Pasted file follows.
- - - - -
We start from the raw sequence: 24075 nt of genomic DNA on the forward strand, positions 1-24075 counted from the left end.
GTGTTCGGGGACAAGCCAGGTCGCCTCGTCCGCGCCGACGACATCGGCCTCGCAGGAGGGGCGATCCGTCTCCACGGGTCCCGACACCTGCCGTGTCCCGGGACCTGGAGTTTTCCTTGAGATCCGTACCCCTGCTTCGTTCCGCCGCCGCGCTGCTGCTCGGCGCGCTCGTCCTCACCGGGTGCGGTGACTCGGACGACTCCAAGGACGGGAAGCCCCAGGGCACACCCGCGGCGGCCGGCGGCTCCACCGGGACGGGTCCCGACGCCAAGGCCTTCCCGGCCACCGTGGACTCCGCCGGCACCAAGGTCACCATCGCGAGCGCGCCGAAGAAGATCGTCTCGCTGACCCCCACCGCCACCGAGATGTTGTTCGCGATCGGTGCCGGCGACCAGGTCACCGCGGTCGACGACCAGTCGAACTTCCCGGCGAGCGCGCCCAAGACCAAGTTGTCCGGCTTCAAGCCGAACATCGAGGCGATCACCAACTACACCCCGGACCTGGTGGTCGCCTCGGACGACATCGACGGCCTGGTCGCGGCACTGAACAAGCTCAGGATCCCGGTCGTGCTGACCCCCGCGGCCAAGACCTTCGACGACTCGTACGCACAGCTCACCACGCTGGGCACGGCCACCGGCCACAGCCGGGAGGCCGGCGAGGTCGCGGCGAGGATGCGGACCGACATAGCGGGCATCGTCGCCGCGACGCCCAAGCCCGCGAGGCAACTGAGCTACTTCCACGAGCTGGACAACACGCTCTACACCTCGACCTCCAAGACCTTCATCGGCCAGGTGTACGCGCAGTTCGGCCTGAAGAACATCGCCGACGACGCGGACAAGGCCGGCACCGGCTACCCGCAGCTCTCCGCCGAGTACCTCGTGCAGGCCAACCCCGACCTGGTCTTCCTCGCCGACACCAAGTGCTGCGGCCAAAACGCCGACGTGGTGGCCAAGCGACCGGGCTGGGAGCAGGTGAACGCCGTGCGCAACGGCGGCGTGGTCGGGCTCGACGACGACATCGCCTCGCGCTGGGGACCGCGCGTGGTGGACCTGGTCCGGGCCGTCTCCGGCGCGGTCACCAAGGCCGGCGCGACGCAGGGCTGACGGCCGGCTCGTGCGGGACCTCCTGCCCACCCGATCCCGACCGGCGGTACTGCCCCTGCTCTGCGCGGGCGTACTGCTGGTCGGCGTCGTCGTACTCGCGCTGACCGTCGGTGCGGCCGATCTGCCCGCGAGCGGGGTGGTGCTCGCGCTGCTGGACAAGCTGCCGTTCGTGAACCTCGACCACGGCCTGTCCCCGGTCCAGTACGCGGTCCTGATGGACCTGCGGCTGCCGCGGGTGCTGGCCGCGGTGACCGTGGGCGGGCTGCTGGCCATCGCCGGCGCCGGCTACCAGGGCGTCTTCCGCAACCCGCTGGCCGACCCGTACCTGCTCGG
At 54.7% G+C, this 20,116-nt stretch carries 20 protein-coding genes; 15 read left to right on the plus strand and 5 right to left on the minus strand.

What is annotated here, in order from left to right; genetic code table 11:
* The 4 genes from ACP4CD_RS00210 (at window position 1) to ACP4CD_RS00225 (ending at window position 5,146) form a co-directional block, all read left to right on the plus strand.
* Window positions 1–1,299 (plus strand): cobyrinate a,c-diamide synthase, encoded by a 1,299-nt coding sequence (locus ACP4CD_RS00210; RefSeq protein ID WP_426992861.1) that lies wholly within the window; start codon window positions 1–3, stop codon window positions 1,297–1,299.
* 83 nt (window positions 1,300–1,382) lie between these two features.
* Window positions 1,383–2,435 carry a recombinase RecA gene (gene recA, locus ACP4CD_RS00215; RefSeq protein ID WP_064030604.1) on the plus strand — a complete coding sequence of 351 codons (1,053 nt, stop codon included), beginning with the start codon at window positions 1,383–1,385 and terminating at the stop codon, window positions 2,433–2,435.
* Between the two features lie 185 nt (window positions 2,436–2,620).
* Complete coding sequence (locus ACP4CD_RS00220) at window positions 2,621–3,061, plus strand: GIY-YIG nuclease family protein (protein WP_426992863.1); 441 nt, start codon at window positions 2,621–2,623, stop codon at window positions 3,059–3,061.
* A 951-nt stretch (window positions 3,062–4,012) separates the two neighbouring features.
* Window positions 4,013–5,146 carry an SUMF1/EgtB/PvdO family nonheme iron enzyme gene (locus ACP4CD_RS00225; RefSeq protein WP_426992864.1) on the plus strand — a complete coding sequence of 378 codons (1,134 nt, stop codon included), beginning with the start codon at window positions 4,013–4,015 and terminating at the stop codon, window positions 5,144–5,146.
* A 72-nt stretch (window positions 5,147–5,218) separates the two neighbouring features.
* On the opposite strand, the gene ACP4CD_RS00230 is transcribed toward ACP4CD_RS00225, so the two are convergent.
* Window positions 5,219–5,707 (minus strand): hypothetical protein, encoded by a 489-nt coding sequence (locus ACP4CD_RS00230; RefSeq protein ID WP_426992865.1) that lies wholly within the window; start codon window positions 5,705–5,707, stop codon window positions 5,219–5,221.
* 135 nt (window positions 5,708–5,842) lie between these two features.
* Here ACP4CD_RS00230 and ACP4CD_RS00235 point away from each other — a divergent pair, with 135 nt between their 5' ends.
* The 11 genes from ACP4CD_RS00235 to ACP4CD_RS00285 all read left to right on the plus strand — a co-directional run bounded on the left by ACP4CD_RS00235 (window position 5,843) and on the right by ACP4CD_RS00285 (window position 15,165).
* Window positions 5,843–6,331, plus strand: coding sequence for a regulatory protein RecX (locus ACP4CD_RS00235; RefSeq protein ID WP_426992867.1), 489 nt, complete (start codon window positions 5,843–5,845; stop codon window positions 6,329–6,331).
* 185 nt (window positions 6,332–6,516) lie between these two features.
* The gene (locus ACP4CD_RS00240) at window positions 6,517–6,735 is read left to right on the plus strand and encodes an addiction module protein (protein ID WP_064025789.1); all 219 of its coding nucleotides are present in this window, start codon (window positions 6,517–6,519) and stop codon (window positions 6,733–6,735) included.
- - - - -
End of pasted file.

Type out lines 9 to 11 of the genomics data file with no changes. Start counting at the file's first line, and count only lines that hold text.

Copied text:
* Between the two features lie 185 nt (window positions 2,436–2,620).
* Complete coding sequence (locus ACP4CD_RS00220) at window positions 2,621–3,061, plus strand: GIY-YIG nuclease family protein (protein WP_426992863.1); 441 nt, start codon at window positions 2,621–2,623, stop codon at window positions 3,059–3,061.
* A 951-nt stretch (window positions 3,062–4,012) separates the two neighbouring features.